Governor Bruce Rauner vetoed a bill that gives the City of Chicago fifteen more years to bring its pension fund payments for police and fire fighters up to a 90% funding level.
The bill was sponsored by Senate President John Cullerton.
Here is the Legislative Digest summary of Senate Bill 777:
Amends the Chicago Police and Chicago Firefighter Articles of the Illinois Pension Code.
For payment years 2016 through 2020, specifies the amount for the City of Chicago’s required annual contribution to each fund. Provides that beginning in payment year 2021, the City’s total required contribution to each fund shall be an amount that is equal to the normal cost of the fund, plus an amount sufficient to bring the total assets of the fund up to 90% of the total actuarial liabilities of the fund by payment year 2055 (instead of 2040); changes the actuarial cost method to entry age normal. Includes provisions for funding from any proceeds received by the city in relation to the operation of a casino within the city.
Provides a mechanism to enforce funding through mandamus.
Creates a new minimum retirement annuity provision based on the federal poverty level for certain persons.
The Governor’s veto message follows:
Today I veto Senate Bill 777. This bill continues the irresponsible practice of deferring funding decisions necessary to ensure pension fund solvency well into the future. The bill effectively makes Chicago taxpayers borrow from the pension funds at an additional cost of $18.6 billion. It’s a game politicians like to play with taxpayers’ dollars by delaying payments today and forcing future elected officials to deal with pension funding issues tomorrow. As all know by now, that practice led to our current pension woes across state and local pension systems. Chicago police retirees are rightfully opposed to the bill. Instead of doubling-down on our past mistakes, we must learn from them. In vetoing this bill, I stand with all Chicago taxpayers who will be saddled with higher future pension contributions if the bill were to become law.
The cost to Chicago’s taxpayers of kicking this can down the road is truly staggering. Actuaries estimate that between now and 2055, when the law would require these funds to achieve the 90% funded ratio, the total contributions to the Policemen’s Annuity and Benefit Fund of Chicago would increase by approximately $13 billion—an increase of 47.4% over contributions required under the current law. For the Firemen’s Annuity and Benefit Fund of Chicago, the total contributions would increase by approximately $5.6 billion, or 47.1% over the amounts under the current law. In other words, by deferring responsible funding decisions until 2021 and then extending the timeline for reaching responsible funding levels from 2040 to 2055, Chicago is borrowing against its taxpayers to the tune of $18.6 billion. This practice has to stop. If we continue, we’ve learned nothing from our past mistakes.
Irresponsible funding decisions have left us with state pension funds that are collectively underfunded to the tune of $111 billion. The poor fiscal health of these pension funds means we have to spend nearly 25 cents out of every dollar of the state budget on pensions, which significantly impairs our ability to provide vital services to those in need.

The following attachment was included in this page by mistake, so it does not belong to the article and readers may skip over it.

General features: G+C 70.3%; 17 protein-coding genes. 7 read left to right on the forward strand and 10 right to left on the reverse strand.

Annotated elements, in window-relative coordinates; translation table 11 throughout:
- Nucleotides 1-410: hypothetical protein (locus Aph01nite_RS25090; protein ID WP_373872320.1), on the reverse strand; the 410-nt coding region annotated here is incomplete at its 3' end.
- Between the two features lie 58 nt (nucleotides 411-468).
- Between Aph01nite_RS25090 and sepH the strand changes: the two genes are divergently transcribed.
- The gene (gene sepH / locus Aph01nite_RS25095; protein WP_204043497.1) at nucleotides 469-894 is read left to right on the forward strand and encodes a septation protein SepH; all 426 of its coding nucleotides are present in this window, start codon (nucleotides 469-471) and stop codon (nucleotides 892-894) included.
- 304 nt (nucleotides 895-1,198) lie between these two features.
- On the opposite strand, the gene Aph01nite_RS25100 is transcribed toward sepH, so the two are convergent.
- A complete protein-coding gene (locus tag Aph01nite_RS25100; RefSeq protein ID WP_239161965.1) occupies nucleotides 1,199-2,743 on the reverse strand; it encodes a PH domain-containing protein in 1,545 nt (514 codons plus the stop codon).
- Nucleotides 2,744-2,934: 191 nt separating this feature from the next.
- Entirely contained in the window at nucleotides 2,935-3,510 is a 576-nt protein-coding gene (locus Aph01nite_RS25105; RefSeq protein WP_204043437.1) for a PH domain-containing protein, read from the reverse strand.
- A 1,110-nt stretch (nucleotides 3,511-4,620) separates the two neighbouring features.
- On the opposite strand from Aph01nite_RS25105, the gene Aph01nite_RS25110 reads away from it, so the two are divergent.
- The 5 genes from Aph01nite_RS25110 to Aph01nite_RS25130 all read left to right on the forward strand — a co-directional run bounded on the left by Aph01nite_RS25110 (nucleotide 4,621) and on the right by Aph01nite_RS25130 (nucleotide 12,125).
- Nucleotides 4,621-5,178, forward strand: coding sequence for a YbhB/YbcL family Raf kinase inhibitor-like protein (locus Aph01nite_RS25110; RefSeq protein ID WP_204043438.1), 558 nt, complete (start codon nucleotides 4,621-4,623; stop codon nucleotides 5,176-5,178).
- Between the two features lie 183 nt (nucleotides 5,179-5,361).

Irresponsible funding decisions have left teachers in Chicago with a drop in pension reserves from 100% funded as recently as 2001 to 51.8% funded today. On that trajectory, teachers can count on receiving only slightly more than 50 cents of every dollar owed to them in retirement – all because of a decade of pension holidays in which Chicago skipped the necessary contributions to the teachers’ pension fund.
Irresponsible funding decisions have left two of Chicago’s main employee pension funds near insolvency. The Municipal Employees’ Annuity and Benefit Fund of Chicago and the Laborers’ Annuity and Benefit Fund of Chicago, covering some 79,000 current and former Chicago workers, are projected to have zero balances as early as 2026 and 2029, respectively.
This is what happens when you fail to responsibly fund pension obligations.
And now, against this historic backdrop, Chicago wants to do it again, this time gambling with the pensions of its police officers and firefighters. SB 777 would permit Chicago to contribute to the two pension funds for its public safety workers far less than is actuarially required during fiscal years 2016 through 2020. Even worse, the bill would allow Chicago an additional 15 years to bring the funds to a responsible funding level of 90%, with the target year shifting from 2040 to 2055. Current and retired police officers and firefighters would have to wait until 2055 to know their pensions are secure. This is bad policy regardless of any fiscal impact, but doubly so when it comes with a price tag of $18.6 billion.
Therefore, pursuant to Section 9(b) of Article IV of the Illinois Constitution of 1970, I hereby return Senate Bill 777, entitled “AN ACT concerning public employee benefits”, with the foregoing objections, vetoed in its entirety.